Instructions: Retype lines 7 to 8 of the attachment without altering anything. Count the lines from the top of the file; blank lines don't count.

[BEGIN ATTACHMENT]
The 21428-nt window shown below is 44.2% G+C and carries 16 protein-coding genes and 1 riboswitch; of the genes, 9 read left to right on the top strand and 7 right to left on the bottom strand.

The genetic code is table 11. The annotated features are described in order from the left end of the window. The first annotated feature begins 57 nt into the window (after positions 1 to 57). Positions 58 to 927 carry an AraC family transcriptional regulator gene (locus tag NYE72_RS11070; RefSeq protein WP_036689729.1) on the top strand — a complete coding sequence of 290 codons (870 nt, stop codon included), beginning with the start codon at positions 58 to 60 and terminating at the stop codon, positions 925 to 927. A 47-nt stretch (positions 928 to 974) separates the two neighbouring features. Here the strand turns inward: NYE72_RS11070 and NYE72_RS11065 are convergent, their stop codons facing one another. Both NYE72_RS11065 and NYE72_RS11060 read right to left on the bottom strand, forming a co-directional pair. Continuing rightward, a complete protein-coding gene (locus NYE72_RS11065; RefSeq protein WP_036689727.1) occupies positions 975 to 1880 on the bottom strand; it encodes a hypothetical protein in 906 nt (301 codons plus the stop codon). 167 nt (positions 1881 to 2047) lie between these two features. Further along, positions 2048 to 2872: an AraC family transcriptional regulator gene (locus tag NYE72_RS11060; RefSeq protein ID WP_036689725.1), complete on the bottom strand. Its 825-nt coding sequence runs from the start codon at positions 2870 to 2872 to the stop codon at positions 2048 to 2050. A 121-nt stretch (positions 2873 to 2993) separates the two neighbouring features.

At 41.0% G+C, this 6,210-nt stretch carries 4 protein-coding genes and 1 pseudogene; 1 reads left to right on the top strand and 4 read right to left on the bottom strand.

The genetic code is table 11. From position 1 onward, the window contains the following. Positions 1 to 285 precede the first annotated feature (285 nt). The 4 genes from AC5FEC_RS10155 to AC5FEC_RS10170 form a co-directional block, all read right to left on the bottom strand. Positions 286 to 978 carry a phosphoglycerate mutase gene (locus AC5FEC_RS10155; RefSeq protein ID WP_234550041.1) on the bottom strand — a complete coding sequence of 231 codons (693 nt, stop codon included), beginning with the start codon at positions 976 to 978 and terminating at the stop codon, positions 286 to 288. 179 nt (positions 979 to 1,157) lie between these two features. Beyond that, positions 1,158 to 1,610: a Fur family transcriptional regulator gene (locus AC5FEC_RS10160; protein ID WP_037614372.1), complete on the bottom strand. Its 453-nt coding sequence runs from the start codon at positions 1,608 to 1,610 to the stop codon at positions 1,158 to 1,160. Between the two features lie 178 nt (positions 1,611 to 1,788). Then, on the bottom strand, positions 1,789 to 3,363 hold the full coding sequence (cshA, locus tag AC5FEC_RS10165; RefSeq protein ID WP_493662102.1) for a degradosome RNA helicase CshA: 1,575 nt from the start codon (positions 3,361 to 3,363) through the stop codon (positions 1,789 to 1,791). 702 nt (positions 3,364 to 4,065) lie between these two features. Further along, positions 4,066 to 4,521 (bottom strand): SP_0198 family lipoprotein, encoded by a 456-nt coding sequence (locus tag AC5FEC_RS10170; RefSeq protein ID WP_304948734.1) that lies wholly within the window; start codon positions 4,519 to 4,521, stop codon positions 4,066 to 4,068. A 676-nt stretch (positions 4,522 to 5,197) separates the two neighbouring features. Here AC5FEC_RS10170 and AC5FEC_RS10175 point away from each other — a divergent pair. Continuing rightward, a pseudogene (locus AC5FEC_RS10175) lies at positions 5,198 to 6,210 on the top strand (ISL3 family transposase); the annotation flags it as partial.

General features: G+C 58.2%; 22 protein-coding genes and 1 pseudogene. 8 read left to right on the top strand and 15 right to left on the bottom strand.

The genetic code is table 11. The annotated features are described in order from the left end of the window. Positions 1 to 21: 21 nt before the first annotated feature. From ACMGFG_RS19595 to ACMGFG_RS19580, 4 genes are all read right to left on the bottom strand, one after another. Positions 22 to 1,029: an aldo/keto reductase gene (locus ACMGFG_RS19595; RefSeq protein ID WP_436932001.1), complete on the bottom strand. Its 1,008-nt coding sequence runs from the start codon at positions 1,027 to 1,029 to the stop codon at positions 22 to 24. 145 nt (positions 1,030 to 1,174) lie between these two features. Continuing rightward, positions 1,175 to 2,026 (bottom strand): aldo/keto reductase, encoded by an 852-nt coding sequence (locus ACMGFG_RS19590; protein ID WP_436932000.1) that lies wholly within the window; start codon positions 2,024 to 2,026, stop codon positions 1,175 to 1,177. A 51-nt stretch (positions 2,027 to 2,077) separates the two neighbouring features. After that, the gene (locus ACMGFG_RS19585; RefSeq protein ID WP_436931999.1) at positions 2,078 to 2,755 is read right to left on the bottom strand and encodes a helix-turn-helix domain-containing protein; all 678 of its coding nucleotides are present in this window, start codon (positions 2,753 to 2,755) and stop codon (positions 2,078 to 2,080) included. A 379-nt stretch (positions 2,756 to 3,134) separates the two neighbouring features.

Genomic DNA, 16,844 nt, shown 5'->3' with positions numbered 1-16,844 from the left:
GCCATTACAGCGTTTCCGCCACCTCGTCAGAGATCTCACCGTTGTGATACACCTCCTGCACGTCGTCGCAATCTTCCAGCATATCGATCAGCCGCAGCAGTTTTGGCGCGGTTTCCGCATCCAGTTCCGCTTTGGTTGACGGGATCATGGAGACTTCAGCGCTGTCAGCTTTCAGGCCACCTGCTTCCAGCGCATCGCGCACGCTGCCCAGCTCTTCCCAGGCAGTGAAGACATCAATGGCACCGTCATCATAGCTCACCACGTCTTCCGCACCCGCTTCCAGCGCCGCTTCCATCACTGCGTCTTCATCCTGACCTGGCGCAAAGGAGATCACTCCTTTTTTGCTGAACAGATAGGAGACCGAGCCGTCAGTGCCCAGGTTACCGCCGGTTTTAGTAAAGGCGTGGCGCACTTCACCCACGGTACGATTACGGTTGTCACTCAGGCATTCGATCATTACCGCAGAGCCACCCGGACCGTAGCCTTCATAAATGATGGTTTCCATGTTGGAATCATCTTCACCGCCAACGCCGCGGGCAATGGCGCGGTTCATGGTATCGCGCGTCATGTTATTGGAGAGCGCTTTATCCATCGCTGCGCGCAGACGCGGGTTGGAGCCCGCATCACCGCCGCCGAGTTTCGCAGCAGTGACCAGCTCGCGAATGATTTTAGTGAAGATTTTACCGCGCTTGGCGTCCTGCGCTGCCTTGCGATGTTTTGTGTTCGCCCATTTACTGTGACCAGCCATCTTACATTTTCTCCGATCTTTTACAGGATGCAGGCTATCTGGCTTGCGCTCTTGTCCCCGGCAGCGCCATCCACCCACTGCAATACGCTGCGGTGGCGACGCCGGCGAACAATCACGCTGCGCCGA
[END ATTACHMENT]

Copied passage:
Genomic DNA, 16,844 nt, shown 5'->3' with positions numbered 1-16,844 from the left:
GCCATTACAGCGTTTCCGCCACCTCGTCAGAGATCTCACCGTTGTGATACACCTCCTGCACGTCGTCGCAATCTTCCAGCATATCGATCAGCCGCAGCAGTTTTGGCGCGGTTTCCGCATCCAGTTCCGCTTTGGTTGACGGGATCATGGAGACTTCAGCGCTGTCAGCTTTCAGGCCACCTGCTTCCAGCGCATCGCGCACGCTGCCCAGCTCTTCCCAGGCAGTGAAGACATCAATGGCACCGTCATCATAGCTCACCACGTCTTCCGCACCCGCTTCCAGCGCCGCTTCCATCACTGCGTCTTCATCCTGACCTGGCGCAAAGGAGATCACTCCTTTTTTGCTGAACAGATAGGAGACCGAGCCGTCAGTGCCCAGGTTACCGCCGGTTTTAGTAAAGGCGTGGCGCACTTCACCCACGGTACGATTACGGTTGTCACTCAGGCATTCGATCATTACCGCAGAGCCACCCGGACCGTAGCCTTCATAAATGATGGTTTCCATGTTGGAATCATCTTCACCGCCAACGCCGCGGGCAATGGCGCGGTTCATGGTATCGCGCGTCATGTTATTGGAGAGCGCTTTATCCATCGCTGCGCGCAGACGCGGGTTGGAGCCCGCATCACCGCCGCCGAGTTTCGCAGCAGTGACCAGCTCGCGAATGATTTTAGTGAAGATTTTACCGCGCTTGGCGTCCTGCGCTGCCTTGCGATGTTTTGTGTTCGCCCATTTACTGTGACCAGCCATCTTACATTTTCTCCGATCTTTTACAGGATGCAGGCTATCTGGCTTGCGCTCTTGTCCCCGGCAGCGCCATCCACCCACTGCAATACGCTGCGGTGGCGACGCCGGCGAACAATCACGCTGCGCCGA